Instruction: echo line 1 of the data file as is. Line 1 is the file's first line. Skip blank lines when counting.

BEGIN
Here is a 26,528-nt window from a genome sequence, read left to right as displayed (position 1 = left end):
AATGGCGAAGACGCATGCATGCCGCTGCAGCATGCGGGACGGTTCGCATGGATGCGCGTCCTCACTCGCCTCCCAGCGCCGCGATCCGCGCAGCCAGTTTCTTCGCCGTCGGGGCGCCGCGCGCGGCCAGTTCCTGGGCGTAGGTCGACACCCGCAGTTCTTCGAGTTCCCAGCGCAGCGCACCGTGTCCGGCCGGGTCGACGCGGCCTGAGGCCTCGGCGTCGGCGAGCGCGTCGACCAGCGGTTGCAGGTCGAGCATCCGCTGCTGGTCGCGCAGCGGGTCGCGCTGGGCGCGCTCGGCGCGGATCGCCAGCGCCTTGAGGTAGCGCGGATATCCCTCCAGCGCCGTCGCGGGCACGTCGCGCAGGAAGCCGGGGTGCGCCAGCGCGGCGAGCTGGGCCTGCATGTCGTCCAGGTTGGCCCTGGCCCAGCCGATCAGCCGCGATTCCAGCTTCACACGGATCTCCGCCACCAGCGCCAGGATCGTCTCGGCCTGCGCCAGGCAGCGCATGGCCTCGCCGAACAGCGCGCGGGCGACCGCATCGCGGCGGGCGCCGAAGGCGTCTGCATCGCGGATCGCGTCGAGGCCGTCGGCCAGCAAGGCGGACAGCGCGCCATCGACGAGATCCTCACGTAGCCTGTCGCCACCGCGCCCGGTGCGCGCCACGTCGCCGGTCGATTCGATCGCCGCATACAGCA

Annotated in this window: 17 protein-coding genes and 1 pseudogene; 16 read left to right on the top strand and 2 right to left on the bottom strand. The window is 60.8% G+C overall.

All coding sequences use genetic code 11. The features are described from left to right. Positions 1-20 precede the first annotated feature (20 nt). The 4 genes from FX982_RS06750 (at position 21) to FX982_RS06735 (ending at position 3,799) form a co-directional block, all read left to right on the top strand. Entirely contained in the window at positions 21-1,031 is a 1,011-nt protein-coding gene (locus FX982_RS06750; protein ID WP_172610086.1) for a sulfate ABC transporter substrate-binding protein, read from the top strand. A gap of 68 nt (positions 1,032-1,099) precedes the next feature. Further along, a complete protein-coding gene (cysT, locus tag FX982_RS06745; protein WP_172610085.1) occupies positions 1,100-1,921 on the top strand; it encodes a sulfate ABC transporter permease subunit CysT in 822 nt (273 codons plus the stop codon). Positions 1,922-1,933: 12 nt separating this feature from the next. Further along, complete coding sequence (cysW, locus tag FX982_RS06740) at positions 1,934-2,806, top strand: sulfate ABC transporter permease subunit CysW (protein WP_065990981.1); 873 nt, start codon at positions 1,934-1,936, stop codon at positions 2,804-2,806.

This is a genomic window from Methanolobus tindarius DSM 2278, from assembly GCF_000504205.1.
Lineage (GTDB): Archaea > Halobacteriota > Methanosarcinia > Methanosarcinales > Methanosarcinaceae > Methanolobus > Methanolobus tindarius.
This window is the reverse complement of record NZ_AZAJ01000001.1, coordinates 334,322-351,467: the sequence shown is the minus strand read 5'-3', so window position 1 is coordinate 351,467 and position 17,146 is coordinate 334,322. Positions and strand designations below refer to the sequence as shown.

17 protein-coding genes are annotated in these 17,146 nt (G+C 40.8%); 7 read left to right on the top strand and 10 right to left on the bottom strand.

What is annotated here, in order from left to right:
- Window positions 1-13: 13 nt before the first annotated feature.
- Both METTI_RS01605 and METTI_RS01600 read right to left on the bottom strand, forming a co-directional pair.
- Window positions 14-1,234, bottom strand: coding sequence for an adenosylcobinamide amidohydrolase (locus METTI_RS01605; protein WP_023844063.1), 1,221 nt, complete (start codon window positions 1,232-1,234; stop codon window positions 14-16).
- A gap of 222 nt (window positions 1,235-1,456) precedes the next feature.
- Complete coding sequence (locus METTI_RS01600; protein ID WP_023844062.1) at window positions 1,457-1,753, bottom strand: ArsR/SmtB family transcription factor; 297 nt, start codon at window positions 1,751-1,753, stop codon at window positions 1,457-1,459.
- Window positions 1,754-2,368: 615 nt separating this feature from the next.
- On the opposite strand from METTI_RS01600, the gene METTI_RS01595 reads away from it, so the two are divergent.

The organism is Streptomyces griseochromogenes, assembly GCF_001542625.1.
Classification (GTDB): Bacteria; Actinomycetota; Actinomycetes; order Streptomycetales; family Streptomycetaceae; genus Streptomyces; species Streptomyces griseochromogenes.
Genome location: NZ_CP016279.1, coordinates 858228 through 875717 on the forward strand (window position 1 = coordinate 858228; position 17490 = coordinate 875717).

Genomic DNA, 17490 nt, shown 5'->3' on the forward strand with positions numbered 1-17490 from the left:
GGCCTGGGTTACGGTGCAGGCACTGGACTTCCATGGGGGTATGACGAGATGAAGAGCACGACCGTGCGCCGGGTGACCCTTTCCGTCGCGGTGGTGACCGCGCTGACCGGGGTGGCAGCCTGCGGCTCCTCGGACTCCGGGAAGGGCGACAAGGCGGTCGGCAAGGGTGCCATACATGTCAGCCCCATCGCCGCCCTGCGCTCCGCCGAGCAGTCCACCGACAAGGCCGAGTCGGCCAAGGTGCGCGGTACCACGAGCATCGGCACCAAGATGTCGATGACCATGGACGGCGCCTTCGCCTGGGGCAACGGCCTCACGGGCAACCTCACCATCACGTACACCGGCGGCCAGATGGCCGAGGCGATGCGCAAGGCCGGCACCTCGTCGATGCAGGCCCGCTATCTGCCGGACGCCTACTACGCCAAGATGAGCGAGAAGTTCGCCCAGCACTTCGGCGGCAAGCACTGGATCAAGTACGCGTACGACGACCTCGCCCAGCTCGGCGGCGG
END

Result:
Here is a 26,528-nt window from a genome sequence, read left to right as displayed (position 1 = left end):